Indonesian culinary multi-brand startup Hangry, which raised an additional $22 million for its Series A funding last month, plans to have up to 100 outlets in the country this year while it continues to scout for acquisition targets.

“Currently, we are running more than 80 outlets and we plan to have up to 100 outlets in 2022 in Indonesia’s main cities,” Hangry Chief Executive Officer Abraham Viktor told TechNode Global in an interview.

The company’s expansion will focus on Indonesia first before starting to expand regionally in 2024. “Hangry believes that we have to be the winner in our own region first before we move to expand globally,” Viktor said.

“Our priority is the Southeast Asian region as we believe we can be the market leader here. [Meanwhile], the possibility for our products to be accepted in the wider area such as Europe and the US will be larger when we could be able to be perceived as the native brands,” he shared.

Hangry announced in April its latest equity and debt funding of $22 million, making it to $35 million in total with Series A equity funding last year. The equity funding portion was led by Hangry’s new investor–Journey Capital Partners, with participation from Orzon Ventures, Sassoon Investment Corporation (SassCorp), and other existing investors including Alpha JWC Ventures, one of its first institutional investors. The debt portion was participated by both Genesis Alternative Ventures and Innoven Capital.

Hangry said then it plans to use the funding to drive toward business strategy expansion by acquiring other food and beverage (F&B) brands, building its own brands, and maximizing nationwide expansion.

In the interview, Viktor said the company is looking in many directions for potential brand acquisitions. “[In order] to be a global citizen, we believe we can have as many variations as we like as long as the demand is there.”

He also shared the criteria Hangry looks into including a minimum revenue of IDR 150 million ($10,185) per month in each branch, operating in ‘Jabodetabek’ (Jakarta–Bogor–Depok–Tangerang–Bekasi) or other big cities in Indonesia, the majority of revenue comes from online delivery services, such as GoFood, GrabFood, and ShopeeFood and it has been operating for at least 12 months.

Hangry is the first multi-brand virtual restaurant in Indonesia. Founded in September 2019 by Abraham Viktor, Andreas Resha and Robin Tan, Hangry began its operation in November 2019. Since its first opening, the company has launched multiple brands with large culinary varieties, such as Moon Chicken by Hangry (Korean-inspired fried chicken), San Gyu by Hangry (authentic Japanese cuisine), and Ayam Koplo by Hangry (a new take on various traditional chicken delicacies).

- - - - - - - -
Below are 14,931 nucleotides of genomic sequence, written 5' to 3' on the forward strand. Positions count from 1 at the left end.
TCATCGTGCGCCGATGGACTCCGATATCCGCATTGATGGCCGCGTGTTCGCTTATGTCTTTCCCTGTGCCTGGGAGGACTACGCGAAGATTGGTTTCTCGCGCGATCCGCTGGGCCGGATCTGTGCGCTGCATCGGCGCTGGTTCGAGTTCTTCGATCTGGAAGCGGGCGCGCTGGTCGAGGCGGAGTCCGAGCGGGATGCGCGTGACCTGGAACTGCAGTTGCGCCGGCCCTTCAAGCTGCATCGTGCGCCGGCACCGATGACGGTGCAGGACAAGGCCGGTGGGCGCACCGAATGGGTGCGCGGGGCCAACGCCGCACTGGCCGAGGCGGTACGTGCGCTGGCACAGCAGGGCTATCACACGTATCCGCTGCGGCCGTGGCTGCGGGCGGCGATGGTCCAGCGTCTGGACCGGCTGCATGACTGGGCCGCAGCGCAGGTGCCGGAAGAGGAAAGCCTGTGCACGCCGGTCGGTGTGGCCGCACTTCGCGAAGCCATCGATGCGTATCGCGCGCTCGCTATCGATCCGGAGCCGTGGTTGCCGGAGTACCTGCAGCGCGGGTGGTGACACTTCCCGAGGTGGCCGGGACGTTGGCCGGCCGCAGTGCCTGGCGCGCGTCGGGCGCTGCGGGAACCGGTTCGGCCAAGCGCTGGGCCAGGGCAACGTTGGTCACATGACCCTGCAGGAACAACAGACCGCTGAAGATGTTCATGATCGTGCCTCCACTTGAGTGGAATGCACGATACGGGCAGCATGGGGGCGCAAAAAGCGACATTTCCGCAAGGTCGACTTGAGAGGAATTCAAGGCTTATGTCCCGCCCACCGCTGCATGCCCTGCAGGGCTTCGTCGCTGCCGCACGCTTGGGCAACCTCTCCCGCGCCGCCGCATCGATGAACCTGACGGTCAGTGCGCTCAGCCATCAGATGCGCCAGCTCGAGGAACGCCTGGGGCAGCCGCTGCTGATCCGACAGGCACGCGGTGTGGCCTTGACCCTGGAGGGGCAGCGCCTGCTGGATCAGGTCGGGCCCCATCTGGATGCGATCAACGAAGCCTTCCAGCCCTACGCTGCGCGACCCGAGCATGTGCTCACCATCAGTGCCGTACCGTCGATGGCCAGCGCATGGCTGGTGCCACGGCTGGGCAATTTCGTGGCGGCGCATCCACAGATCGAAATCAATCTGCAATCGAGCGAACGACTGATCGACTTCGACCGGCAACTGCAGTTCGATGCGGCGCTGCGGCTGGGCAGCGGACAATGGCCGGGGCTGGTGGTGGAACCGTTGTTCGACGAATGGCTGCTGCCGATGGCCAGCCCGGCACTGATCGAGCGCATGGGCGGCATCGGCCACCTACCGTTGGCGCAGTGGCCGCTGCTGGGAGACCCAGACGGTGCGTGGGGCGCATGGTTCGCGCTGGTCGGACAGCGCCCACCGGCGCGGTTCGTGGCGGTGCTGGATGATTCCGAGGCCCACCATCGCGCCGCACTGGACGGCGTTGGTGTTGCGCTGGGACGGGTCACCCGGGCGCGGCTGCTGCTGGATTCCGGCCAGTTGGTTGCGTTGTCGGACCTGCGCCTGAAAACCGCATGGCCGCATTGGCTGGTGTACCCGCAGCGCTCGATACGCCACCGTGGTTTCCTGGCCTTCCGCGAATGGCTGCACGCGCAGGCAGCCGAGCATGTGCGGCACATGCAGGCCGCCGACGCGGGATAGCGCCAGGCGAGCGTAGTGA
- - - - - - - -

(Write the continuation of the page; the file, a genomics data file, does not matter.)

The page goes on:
In March, Hangry made its first acquisition of an Indian soul food brand Accha, which operates in Greater Jakarta and West Java. Viktor said Accha will be gradually available in each of Hangry’s outlets in every city.

“We are still in the process of integrating all supporting equipment and more surprises will come. Together, including Accha, Hangry will build our brands for the world,” Viktor added.

from left: Hangry Founders-Andreas Resha, Robin Tan and Abraham Viktor.

To implement more tech-driven solutions like ‘robot cashier’

As a full-stack tech culinary company, Hangry develops proprietary technology which can be used in both the customer-facing as well as the back-end part of its business.

For example, it has developed in-house demand prediction engines that can help to reduce wastage, improve service level agreement (SLA) and also optimize our operations end to end.

“Technology has enabled us to grow by collecting feedback from the customers and translating it to the development of our business, communicate with customers, including rewarding them with loyalty points just by a simple QR scan (through the Hangry App or website), enabling us to serve our customers better,” he shared.

“We plan to implement more technology-driven solutions for our business in the future. We are currently developing an automation process by building a robot cashier whereby it will enable us to have a real-time order process from the delivery platform order (i.e. GrabFood, GoFood, ShopeeFood) to our cashier point of sale (POS) and
kitchen display system (KDS),” Viktor said.

This will also bring time efficiency to increase our SLA, avoid human error in the process of inputting and preparing the order, and help to improve and simplify our menu management process, he added.

Based on the Momentum Works report, Food Delivery Platforms in Southeast Asia, the size of the Indonesian food delivery industry is $3.7 billion and it will grow at a compound annual growth rate (CAGR) of 12.2 percent to $8 billion by 2024, driven by adoption and spend per user. Viktor said the ongoing ‘three-horse race’ between the incumbent food delivery platforms will spur more investment into this sector and also encourage its growth of this sector.

“We see that the opportunity for Hangry is still huge. Therefore, we want to come to more cities this year and in 2023 to reach more customers. While the main challenge for us is the consistency of our products. Making sure that the quality, taste, and service of each of Hangry’s brands or products will be the same among all of Hangry’s outlets,” he added.

Indonesian culinary multibrand startup Hangry raises additional $22M for Series A funding